Keith: The two methods of payment are cash and credit card. So Zo has to pick one of them. The ticket seller asks, "Cash OR credit card?"
Sadia: She wants to know which he’ll be using.
Keith: Exactly. The next phrase is "sign, please."
Sadia: Because Zo decides to pay with a credit card, he has to sign the receipt. So instead of saying, "Sign the receipt, please," the ticket seller shortens the phrase too, and she says, "Sign, please."
Keith: If you ever make a purchase with a credit card, and sometimes a debit card too, you’ll be asked, "Sign, please."
Sadia: Next is, "A receipt, please."Zo would like a receipt, so he uses yet another shortened version of, "May I have a receipt, please?"
Keith: He simply says, "Receipt, please." Which is short for, "May I have a receipt please?"
Sadia: You'll notice that a lot of language in this dialogue is shortened; I think, like, business, or customer service-type transactions like this are always, are always, they’re kind of expected to be very short.
Keith: Because there’s people waiting in line..
Sadia: Mm-hm.
Keith: And you want things to move quickly..
Sadia: Mm-hm.
Keith: So shortened things like, “Can I have a receipt, please?” to “Receipt, please,” that kind of language helps speed the cashiers, the ticket sellers, the postal workers, and other service professionals, for them to do their jobs quickly--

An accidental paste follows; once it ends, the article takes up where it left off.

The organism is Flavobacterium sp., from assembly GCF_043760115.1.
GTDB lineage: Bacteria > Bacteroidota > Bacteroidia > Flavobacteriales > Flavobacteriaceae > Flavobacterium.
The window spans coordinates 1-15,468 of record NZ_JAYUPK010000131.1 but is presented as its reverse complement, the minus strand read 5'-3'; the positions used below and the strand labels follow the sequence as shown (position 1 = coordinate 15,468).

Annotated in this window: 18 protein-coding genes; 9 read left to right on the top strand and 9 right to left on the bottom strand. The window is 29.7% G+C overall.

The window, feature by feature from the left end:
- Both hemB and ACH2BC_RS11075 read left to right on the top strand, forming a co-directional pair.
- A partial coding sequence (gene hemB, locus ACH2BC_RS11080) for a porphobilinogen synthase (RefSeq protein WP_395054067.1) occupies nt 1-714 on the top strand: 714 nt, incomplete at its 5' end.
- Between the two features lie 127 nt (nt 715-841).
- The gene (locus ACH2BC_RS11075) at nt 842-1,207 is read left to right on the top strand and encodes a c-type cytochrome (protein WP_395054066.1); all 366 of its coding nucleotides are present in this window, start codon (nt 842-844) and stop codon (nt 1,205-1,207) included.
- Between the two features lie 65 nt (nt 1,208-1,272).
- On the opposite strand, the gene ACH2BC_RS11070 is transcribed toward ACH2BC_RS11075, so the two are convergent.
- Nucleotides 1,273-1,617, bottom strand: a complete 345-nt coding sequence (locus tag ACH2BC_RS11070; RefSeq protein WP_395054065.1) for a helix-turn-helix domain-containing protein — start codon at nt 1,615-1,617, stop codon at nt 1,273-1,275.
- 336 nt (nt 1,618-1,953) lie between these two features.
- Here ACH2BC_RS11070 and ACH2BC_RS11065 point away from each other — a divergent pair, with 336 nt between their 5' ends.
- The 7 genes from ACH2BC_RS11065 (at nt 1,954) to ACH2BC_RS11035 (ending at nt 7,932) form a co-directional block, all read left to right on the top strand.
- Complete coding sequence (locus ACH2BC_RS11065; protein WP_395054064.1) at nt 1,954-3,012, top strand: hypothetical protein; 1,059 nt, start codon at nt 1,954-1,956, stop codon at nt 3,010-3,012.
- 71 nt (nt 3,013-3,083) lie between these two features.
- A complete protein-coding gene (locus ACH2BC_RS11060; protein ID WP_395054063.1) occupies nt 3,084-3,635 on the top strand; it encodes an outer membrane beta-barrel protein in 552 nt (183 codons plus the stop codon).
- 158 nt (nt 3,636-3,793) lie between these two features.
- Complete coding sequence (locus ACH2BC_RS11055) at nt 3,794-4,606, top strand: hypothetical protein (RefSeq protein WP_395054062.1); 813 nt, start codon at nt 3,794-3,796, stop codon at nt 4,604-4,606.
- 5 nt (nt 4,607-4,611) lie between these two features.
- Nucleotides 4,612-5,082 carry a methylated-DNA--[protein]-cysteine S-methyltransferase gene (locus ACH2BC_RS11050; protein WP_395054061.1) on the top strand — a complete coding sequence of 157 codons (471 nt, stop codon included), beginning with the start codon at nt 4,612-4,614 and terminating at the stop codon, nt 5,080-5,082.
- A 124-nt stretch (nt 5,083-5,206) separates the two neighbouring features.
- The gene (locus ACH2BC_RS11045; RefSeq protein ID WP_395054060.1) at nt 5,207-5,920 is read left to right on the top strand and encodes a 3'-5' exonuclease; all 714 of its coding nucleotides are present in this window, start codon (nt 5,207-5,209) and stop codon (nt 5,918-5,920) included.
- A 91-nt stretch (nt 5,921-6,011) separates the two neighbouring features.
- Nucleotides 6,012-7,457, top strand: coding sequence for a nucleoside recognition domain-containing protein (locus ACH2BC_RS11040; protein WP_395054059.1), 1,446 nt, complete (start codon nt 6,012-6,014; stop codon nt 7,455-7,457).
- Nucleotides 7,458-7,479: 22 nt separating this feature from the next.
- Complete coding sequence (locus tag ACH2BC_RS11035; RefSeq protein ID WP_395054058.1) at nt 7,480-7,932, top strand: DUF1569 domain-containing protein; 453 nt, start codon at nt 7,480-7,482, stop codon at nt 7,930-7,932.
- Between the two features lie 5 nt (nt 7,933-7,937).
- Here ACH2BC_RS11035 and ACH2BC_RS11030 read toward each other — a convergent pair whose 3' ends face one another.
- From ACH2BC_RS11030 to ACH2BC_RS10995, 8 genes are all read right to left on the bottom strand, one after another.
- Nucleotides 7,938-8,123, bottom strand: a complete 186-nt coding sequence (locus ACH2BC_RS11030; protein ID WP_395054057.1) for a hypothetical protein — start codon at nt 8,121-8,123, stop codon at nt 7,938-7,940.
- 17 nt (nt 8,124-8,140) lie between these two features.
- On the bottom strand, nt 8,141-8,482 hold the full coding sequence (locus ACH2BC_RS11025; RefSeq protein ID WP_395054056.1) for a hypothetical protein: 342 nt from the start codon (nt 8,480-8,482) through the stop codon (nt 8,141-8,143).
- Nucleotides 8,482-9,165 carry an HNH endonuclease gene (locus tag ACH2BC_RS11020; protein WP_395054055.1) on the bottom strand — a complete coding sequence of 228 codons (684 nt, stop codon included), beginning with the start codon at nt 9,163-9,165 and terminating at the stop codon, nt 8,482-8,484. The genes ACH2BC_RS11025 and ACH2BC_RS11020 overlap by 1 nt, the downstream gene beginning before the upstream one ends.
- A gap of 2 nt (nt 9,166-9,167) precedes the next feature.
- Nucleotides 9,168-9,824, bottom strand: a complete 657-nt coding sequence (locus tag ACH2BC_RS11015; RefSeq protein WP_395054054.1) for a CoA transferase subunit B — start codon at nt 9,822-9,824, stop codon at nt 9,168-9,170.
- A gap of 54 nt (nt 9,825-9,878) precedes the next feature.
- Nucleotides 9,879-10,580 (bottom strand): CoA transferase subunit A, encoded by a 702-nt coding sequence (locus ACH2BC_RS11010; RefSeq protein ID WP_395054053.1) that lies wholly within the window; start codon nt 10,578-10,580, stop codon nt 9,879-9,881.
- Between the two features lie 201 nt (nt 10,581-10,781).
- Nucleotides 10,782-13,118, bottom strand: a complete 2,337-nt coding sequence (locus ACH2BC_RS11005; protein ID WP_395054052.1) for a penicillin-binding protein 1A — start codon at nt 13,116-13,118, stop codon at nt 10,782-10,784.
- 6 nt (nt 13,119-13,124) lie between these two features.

Sadia: Right, very quickly and very efficiently!
Keith: Let's have a look at "Here is your receipt and ticket."
Sadia: After Zo pays and signs his receipt, the ticket seller presents Zo a copy of the receipt and his bus ticket. And then she says...
Keith: Here is your receipt and ticket.
Sadia: Finally, let's look at, "Bus stop number 3 at 4 pm."
Keith: The ticket seller finishes the transaction, finishes, you know, giving him the ticket, getting the money, and she finishes by telling Zo where to catch the bus--
Sadia: Right-- at bus stop number 3--
Keith: Reminding Zo what time the bus will arrive-- 4 pm.
Sadia: Bus stop number 3 at 4 pm.

Lesson focus

Keith: Let’s take a look at the focus points of this lesson. The first is the infinitive, "to go"...
Sadia: And asking about train or bus times...
Keith: and the conjunction, "or."
Sadia: Let's start with the infinitive, "to go." In the dialogue, Zo says, "I'd like TO GO to Times Square."
Keith: Right. And "to go" means to move, start, continue, pass. And Zo tells the ticket seller, "I'd like TO GO to Times Square."
Sadia: Zo would like to move toward, or to start for, or to progress to Times Square. But he is at the airport, and he'd like TO GO to Times Square.
Keith: What part of speech-- what function does "to go" have?
Sadia: "To go" is the infinitive form of the verb, "go." An infinitive is created pretty easily. You start with the word "to"-- spelled t-o, and add the simple form of a verb. So the infinitive form of “go” is just “to go.”
Keith: How about to + sleep = to sleep? The infinitive is “to sleep.”
Sadia: How about to + walk = to walk!
Keith: to + study = that’s to study!
Sadia: So these are all INFINITIVES.
Keith: So then, infinitives can be used as nouns, adjectives, or adverbs.
Sadia: Right. and when they are, they become part of an infinitive phrase.
Keith: That means the infinitive, which is, "to go," that acts like a noun.
Sadia: Zo (subject) would like (which is the verb) to go (is the infinitive) to Times Square (which is the direct object). Zo would like to go to Times Square."